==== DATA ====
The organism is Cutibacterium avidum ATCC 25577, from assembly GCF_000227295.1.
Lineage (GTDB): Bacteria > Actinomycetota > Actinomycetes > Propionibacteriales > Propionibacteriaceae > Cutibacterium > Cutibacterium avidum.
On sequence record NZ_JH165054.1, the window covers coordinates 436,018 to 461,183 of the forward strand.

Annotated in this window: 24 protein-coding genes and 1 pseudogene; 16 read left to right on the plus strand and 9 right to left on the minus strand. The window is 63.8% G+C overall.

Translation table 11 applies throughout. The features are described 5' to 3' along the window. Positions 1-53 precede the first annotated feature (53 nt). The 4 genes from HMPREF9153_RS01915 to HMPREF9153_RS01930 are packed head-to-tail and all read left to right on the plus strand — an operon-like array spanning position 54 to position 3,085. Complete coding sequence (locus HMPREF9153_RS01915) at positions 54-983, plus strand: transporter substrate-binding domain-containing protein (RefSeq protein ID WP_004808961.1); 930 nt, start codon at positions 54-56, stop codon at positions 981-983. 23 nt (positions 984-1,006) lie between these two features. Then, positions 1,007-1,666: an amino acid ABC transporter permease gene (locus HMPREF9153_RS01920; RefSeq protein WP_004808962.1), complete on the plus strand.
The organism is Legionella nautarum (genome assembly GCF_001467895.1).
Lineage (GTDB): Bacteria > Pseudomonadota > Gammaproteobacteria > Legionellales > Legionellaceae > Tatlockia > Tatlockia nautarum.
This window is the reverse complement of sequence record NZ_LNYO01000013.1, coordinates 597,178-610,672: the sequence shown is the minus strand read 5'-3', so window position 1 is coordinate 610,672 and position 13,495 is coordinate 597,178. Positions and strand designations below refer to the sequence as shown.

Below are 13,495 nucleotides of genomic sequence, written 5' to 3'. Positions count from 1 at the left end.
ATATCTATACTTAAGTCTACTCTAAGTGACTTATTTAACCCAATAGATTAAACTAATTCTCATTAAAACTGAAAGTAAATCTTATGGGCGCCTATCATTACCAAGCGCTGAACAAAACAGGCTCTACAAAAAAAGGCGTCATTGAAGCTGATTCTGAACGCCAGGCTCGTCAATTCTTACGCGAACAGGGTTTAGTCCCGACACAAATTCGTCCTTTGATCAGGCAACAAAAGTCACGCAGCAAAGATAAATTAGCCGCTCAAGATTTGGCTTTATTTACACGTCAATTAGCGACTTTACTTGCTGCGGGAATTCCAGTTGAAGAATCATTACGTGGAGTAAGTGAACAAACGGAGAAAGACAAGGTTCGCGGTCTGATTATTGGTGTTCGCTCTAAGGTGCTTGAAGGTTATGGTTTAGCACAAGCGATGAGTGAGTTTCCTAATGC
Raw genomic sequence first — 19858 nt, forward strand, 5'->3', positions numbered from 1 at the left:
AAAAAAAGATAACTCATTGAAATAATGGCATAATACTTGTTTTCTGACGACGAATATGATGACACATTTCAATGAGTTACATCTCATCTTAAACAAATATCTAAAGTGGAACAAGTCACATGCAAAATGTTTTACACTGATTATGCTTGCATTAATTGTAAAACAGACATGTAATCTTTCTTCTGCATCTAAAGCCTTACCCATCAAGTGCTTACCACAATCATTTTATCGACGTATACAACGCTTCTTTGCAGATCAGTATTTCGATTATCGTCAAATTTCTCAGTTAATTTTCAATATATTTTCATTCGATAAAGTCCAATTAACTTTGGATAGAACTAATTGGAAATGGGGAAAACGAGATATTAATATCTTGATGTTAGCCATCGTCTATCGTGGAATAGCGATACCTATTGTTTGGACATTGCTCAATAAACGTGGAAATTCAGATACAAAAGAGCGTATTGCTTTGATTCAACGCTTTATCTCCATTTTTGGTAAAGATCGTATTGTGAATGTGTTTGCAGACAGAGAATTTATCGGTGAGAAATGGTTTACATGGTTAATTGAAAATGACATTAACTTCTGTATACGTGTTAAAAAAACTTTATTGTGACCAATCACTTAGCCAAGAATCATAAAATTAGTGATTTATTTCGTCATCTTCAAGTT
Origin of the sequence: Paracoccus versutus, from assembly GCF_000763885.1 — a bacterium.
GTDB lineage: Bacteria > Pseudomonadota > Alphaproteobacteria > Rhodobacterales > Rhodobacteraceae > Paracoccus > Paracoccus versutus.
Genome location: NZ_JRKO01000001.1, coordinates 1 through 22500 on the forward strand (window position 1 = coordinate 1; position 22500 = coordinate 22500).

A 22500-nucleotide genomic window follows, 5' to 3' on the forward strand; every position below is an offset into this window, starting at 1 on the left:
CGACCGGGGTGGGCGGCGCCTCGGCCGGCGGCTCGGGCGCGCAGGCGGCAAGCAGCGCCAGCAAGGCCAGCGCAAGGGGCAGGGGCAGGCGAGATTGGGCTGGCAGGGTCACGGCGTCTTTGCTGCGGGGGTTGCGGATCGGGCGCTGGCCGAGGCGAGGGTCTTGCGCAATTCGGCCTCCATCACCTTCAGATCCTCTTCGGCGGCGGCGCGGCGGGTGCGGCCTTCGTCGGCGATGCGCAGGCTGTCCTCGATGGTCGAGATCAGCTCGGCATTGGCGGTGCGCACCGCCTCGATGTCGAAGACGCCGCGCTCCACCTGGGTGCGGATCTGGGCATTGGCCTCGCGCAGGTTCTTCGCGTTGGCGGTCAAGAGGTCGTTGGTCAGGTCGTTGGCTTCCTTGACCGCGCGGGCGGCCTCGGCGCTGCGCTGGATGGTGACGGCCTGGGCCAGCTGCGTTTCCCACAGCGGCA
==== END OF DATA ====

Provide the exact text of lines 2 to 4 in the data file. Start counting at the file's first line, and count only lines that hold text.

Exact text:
Lineage (GTDB): Bacteria > Actinomycetota > Actinomycetes > Propionibacteriales > Propionibacteriaceae > Cutibacterium > Cutibacterium avidum.
On sequence record NZ_JH165054.1, the window covers coordinates 436,018 to 461,183 of the forward strand.

Annotated in this window: 24 protein-coding genes and 1 pseudogene; 16 read left to right on the plus strand and 9 right to left on the minus strand. The window is 63.8% G+C overall.